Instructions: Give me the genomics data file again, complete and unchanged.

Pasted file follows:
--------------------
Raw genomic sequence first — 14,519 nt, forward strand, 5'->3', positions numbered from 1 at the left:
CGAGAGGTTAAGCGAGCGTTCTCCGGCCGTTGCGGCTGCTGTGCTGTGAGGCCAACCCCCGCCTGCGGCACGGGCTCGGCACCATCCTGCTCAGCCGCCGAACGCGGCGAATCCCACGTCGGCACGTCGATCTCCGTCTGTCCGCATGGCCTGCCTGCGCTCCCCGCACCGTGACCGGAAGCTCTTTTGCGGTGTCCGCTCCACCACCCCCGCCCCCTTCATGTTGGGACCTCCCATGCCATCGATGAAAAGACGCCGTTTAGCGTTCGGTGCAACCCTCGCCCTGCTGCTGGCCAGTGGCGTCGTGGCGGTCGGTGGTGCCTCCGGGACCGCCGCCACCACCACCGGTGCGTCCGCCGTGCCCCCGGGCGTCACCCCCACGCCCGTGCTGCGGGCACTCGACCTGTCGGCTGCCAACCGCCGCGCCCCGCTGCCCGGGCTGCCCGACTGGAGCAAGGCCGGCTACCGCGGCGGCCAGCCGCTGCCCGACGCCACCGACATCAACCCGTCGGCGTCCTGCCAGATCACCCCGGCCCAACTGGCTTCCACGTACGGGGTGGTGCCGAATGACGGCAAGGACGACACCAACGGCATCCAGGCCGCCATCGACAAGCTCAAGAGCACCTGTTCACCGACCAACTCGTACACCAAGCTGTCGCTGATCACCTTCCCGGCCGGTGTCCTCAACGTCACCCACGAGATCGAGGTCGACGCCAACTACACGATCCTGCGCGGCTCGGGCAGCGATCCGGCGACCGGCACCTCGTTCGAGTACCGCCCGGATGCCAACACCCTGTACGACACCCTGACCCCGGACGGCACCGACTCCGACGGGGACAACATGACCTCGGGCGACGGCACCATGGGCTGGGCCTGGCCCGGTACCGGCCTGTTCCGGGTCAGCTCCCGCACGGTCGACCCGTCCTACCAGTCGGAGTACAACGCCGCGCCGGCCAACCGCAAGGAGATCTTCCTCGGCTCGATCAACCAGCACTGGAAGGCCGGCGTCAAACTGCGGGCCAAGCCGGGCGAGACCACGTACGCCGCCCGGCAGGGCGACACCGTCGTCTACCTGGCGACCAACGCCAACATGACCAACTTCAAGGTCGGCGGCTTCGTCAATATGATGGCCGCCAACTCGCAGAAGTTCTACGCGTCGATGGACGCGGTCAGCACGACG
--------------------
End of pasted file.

Raw genomic sequence first — 14,519 nt, forward strand, 5'->3', positions numbered from 1 at the left:
CGAGAGGTTAAGCGAGCGTTCTCCGGCCGTTGCGGCTGCTGTGCTGTGAGGCCAACCCCCGCCTGCGGCACGGGCTCGGCACCATCCTGCTCAGCCGCCGAACGCGGCGAATCCCACGTCGGCACGTCGATCTCCGTCTGTCCGCATGGCCTGCCTGCGCTCCCCGCACCGTGACCGGAAGCTCTTTTGCGGTGTCCGCTCCACCACCCCCGCCCCCTTCATGTTGGGACCTCCCATGCCATCGATGAAAAGACGCCGTTTAGCGTTCGGTGCAACCCTCGCCCTGCTGCTGGCCAGTGGCGTCGTGGCGGTCGGTGGTGCCTCCGGGACCGCCGCCACCACCACCGGTGCGTCCGCCGTGCCCCCGGGCGTCACCCCCACGCCCGTGCTGCGGGCACTCGACCTGTCGGCTGCCAACCGCCGCGCCCCGCTGCCCGGGCTGCCCGACTGGAGCAAGGCCGGCTACCGCGGCGGCCAGCCGCTGCCCGACGCCACCGACATCAACCCGTCGGCGTCCTGCCAGATCACCCCGGCCCAACTGGCTTCCACGTACGGGGTGGTGCCGAATGACGGCAAGGACGACACCAACGGCATCCAGGCCGCCATCGACAAGCTCAAGAGCACCTGTTCACCGACCAACTCGTACACCAAGCTGTCGCTGATCACCTTCCCGGCCGGTGTCCTCAACGTCACCCACGAGATCGAGGTCGACGCCAACTACACGATCCTGCGCGGCTCGGGCAGCGATCCGGCGACCGGCACCTCGTTCGAGTACCGCCCGGATGCCAACACCCTGTACGACACCCTGACCCCGGACGGCACCGACTCCGACGGGGACAACATGACCTCGGGCGACGGCACCATGGGCTGGGCCTGGCCCGGTACCGGCCTGTTCCGGGTCAGCTCCCGCACGGTCGACCCGTCCTACCAGTCGGAGTACAACGCCGCGCCGGCCAACCGCAAGGAGATCTTCCTCGGCTCGATCAACCAGCACTGGAAGGCCGGCGTCAAACTGCGGGCCAAGCCGGGCGAGACCACGTACGCCGCCCGGCAGGGCGACACCGTCGTCTACCTGGCGACCAACGCCAACATGACCAACTTCAAGGTCGGCGGCTTCGTCAATATGATGGCCGCCAACTCGCAGAAGTTCTACGCGTCGATGGACGCGGTCAGCACGACG